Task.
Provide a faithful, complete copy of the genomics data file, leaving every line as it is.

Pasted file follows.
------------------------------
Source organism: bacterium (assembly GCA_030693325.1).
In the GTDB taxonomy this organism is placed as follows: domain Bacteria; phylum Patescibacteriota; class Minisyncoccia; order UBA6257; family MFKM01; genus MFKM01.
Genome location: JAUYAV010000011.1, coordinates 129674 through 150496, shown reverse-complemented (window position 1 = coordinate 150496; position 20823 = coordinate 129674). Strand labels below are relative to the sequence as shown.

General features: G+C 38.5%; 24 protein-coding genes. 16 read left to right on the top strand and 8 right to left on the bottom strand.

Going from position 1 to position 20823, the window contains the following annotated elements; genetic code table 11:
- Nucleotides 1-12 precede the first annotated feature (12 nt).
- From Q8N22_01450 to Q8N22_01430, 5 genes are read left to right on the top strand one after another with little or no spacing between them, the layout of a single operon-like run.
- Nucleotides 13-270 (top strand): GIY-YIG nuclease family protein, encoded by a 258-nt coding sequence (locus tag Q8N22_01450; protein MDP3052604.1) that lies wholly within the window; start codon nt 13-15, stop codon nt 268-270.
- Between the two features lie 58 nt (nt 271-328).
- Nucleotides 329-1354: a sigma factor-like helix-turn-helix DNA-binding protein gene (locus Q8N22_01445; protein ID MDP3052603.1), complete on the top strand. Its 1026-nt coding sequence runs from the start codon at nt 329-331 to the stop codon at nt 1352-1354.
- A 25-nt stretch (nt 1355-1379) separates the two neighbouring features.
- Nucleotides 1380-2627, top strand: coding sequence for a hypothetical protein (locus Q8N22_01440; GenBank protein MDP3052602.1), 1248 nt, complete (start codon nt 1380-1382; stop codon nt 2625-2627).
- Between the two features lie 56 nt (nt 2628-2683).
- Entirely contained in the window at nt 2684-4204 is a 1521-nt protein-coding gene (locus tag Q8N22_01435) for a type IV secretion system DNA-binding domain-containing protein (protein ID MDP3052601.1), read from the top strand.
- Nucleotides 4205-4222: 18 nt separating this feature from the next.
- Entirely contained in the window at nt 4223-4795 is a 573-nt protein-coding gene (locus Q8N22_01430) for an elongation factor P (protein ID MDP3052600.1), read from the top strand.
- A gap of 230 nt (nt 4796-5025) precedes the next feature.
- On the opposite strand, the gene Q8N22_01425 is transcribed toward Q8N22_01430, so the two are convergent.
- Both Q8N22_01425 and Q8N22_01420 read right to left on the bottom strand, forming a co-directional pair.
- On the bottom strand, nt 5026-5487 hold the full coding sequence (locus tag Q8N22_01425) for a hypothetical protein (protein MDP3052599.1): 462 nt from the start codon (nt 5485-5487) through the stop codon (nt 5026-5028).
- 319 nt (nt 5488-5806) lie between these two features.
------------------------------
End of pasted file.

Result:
Source organism: bacterium (assembly GCA_030693325.1).
In the GTDB taxonomy this organism is placed as follows: domain Bacteria; phylum Patescibacteriota; class Minisyncoccia; order UBA6257; family MFKM01; genus MFKM01.
Genome location: JAUYAV010000011.1, coordinates 129674 through 150496, shown reverse-complemented (window position 1 = coordinate 150496; position 20823 = coordinate 129674). Strand labels below are relative to the sequence as shown.

General features: G+C 38.5%; 24 protein-coding genes. 16 read left to right on the top strand and 8 right to left on the bottom strand.

Going from position 1 to position 20823, the window contains the following annotated elements; genetic code table 11:
- Nucleotides 1-12 precede the first annotated feature (12 nt).
- From Q8N22_01450 to Q8N22_01430, 5 genes are read left to right on the top strand one after another with little or no spacing between them, the layout of a single operon-like run.
- Nucleotides 13-270 (top strand): GIY-YIG nuclease family protein, encoded by a 258-nt coding sequence (locus tag Q8N22_01450; protein MDP3052604.1) that lies wholly within the window; start codon nt 13-15, stop codon nt 268-270.
- Between the two features lie 58 nt (nt 271-328).
- Nucleotides 329-1354: a sigma factor-like helix-turn-helix DNA-binding protein gene (locus Q8N22_01445; protein ID MDP3052603.1), complete on the top strand. Its 1026-nt coding sequence runs from the start codon at nt 329-331 to the stop codon at nt 1352-1354.
- A 25-nt stretch (nt 1355-1379) separates the two neighbouring features.
- Nucleotides 1380-2627, top strand: coding sequence for a hypothetical protein (locus Q8N22_01440; GenBank protein MDP3052602.1), 1248 nt, complete (start codon nt 1380-1382; stop codon nt 2625-2627).
- Between the two features lie 56 nt (nt 2628-2683).
- Entirely contained in the window at nt 2684-4204 is a 1521-nt protein-coding gene (locus tag Q8N22_01435) for a type IV secretion system DNA-binding domain-containing protein (protein ID MDP3052601.1), read from the top strand.
- Nucleotides 4205-4222: 18 nt separating this feature from the next.
- Entirely contained in the window at nt 4223-4795 is a 573-nt protein-coding gene (locus Q8N22_01430) for an elongation factor P (protein ID MDP3052600.1), read from the top strand.
- A gap of 230 nt (nt 4796-5025) precedes the next feature.
- On the opposite strand, the gene Q8N22_01425 is transcribed toward Q8N22_01430, so the two are convergent.
- Both Q8N22_01425 and Q8N22_01420 read right to left on the bottom strand, forming a co-directional pair.
- On the bottom strand, nt 5026-5487 hold the full coding sequence (locus tag Q8N22_01425) for a hypothetical protein (protein MDP3052599.1): 462 nt from the start codon (nt 5485-5487) through the stop codon (nt 5026-5028).
- 319 nt (nt 5488-5806) lie between these two features.